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Letters from a private archive of Bronislava Shinder

Опубликовано: 21.03.2018


Letters from a private archive of Bronislava Shinder

A unique personal experience of a traumatic event should move beyond the informal family memory to become not only the contention, the base of support of individual memory but also of the collective, transnational memory. 

The traumatic event has a psychosocial impact on different levels (individual, family, collective, global): hold sway over the fate of the actor, creates conditions for the formation of family memories of the future generations, creates a "collective conditions for the memories", shaping a memorial culture of the state at large. 

Letters are one of direct written evidence of the "impact events". The present investigation deals with the Letters from a private archive of the period of The Leningrad Siege (1941-1944), focusing on the correspondence of a small group of Russian students, which have the different positions, views and relations to the same historical reality.

Letters as a flood of memories are a valuable source for the reconstruction of realities of the Past through the «text mining» of a narrative, the original and distinctive style and stylistics of the speech, the visual contents (envelopes, seals, papers, pencil drawings).

Bibliographers support the thesis that «although the lifetime of a person is limited existentially, nevertheless he dwells in the temporary horizon that extends much further than the borders of personal experience».

In these letters, that are presented in the publication, such «continuers» of Leningrad young residents' life are:

  • topics of conversations;
  • everyday rituals and customs, the reality of military camps/stations and hospitals;
  • the state of cultural life during the Siege (how people spent their leisure time)
  • poetry, pencil drawings and small photographs that were attached to the letters;
  • an individual vocabulary and writing skills;
  • the beginning of the letter, an individual manner of farewell and signing;
  • handwriting and its dependence on the surrounding atmosphere and conditions and dates of writing;
  • the attributes of the letters: the necessary seals, the type of brown paper, the addresses, the dates
  • postcards, food cards and record cards, etc.

''We'' – a memory of a family, neighbors, generation, society, the nation, culture. It isn't always easy to understand when one formation of memory comes to the end and another formation of memory begins, because their separate elements are combined in the specific human being, these elements mix up in this person and accumulate». At the same time, each person (and his history of life) occupies specific place from which he observes the world. Thus, in our investigation, each letter of each certain character has a value as the different views, the different relations and emotions to the same historical situation.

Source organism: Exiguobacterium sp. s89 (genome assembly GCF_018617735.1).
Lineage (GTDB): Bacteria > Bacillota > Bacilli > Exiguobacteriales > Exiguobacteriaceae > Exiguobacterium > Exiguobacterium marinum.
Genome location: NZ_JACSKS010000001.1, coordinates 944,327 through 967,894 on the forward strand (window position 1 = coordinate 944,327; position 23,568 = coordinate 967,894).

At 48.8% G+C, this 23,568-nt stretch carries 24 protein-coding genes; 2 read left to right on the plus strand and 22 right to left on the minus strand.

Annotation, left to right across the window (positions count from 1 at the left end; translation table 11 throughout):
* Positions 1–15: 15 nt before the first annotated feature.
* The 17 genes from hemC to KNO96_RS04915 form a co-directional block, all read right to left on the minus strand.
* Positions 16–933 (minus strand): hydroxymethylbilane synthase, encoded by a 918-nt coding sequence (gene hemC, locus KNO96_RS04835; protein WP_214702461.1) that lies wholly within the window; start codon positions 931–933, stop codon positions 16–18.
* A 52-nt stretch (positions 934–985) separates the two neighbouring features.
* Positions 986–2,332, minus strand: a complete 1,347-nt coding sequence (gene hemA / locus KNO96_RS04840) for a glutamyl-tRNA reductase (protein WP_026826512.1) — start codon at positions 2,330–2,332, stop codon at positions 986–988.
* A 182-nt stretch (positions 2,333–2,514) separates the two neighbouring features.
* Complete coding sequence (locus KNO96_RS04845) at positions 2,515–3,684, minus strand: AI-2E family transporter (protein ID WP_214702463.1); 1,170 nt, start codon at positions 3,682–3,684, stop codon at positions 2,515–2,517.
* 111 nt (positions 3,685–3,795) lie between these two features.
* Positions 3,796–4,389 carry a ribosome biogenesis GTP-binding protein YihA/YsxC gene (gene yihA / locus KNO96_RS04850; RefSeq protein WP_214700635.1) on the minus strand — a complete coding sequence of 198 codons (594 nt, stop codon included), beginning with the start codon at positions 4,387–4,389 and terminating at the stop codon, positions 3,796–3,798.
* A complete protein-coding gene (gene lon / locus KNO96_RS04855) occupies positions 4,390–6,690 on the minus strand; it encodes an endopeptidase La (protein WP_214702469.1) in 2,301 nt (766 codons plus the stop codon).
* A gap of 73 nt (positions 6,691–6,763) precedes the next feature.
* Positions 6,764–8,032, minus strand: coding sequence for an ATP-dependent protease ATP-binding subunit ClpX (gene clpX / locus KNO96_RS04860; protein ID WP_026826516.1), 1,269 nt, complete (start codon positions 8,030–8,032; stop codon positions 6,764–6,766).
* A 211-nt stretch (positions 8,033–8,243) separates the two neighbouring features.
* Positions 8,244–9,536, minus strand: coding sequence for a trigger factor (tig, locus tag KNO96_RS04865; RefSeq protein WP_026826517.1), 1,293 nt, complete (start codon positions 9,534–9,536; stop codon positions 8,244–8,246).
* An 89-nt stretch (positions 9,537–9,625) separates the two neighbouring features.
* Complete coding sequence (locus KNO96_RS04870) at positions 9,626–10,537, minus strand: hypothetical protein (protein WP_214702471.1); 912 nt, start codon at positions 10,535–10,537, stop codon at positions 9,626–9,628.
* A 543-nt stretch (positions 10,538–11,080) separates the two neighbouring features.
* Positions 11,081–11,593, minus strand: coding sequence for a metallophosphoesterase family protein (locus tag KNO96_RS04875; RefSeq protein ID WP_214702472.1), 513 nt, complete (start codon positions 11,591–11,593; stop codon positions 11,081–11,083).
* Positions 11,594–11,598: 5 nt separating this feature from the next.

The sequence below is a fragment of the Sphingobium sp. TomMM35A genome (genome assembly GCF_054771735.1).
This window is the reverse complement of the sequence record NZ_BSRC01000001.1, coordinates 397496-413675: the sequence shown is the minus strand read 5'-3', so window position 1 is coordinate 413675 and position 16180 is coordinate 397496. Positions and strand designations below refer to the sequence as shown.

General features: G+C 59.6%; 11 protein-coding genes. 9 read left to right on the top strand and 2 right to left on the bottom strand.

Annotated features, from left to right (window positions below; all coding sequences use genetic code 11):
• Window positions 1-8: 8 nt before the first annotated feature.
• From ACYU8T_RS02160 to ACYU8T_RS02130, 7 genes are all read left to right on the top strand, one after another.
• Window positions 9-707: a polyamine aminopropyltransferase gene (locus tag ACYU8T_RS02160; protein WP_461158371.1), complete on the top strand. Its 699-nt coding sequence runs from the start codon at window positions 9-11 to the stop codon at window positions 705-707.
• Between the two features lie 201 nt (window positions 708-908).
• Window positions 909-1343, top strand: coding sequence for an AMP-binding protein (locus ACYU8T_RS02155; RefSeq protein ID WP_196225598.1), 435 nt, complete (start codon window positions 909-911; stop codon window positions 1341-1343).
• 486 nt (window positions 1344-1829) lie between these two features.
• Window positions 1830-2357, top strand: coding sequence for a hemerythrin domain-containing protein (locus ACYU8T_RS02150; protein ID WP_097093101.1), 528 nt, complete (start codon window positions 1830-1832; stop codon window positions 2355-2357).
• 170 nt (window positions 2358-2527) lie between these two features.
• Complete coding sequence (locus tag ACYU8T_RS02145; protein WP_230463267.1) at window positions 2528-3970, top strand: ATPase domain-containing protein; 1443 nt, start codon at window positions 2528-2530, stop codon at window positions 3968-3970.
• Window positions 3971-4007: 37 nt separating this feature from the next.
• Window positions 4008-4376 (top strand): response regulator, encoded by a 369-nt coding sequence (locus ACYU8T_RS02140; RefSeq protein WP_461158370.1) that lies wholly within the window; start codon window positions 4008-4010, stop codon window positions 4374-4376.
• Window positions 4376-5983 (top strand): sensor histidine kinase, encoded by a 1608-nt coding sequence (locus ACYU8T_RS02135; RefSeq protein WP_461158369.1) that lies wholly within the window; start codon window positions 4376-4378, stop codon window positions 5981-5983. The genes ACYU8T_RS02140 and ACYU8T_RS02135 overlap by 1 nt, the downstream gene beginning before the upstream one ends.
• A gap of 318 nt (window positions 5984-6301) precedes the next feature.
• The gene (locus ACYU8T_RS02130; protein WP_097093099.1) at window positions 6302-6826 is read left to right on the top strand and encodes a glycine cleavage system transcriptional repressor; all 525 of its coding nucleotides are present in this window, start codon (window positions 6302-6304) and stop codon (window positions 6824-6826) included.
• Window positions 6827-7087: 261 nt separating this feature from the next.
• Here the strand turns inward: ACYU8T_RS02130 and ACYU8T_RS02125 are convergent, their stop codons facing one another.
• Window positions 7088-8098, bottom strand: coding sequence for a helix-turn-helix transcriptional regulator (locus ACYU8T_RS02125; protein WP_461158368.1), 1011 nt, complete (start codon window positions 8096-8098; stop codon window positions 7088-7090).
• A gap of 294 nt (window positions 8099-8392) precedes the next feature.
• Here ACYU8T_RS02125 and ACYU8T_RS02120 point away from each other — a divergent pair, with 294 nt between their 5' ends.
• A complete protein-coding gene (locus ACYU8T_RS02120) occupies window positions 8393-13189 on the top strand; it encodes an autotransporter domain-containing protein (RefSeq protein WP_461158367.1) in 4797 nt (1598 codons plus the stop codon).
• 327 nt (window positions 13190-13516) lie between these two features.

Letters allow the collective memory to be formed not on the basis of abstract statistics, but through the empathic acts, fleshing out a memory. The advanced accurate empathy hastens the consolidation of the people, as opposed to self-isolation, contributes to an assimilation of certain patterns of emotional behavior amidst "impact event", promotes extremism prevention and mutual understanding. 

We have got a chance to "paint the picture" of The Leningrad Siege. While reading, viewers receive an empathic experience of the main characters’ impressions, who found themselves in different corners of the country after the Siege: (Ленинград, Кронштадт, Ташкент, деревня Кавголово (лен. область), г. Сокол (вологодская обл.), г. Горский, Москва, Омск, Тара, дер. Губаницы (волосовский р-н), Кировская область, Верхняя Тавда (свердловской обл.) и др.). We can feel and see the atmosphere of 1939-1945, through the words of young Leningrad residents, students and selectees (Броня, Миша, Женька, Моночка, Дмитриев А.А., Куницына, Иванова А.А., Сергей (Серый), Ляля, Толя, Вавик и Рамзина, Лева, Светлана, Юра, Алик, и др.).

Our modern generation is deprived of the chance to get a direct perception of those events of the past about which we read and explore through an educational historical literature, a newsreel etc. While reading hand-written lines of young witnesses of military years, we carry out a certain cognitive act and act of empathy, which expands the horizon of our human experience and shape the “extended idea” of the person about himself.

Thus, modernization of the unofficial sources of commemoration is the revival of memories of the past events, through which the representatives of diverse generations make and determine their own history, their identity, cement self-identification, and get the future orientation.


The letters were prepared for publication by Daria Gorbatsevich,
who also wrote the foreword.
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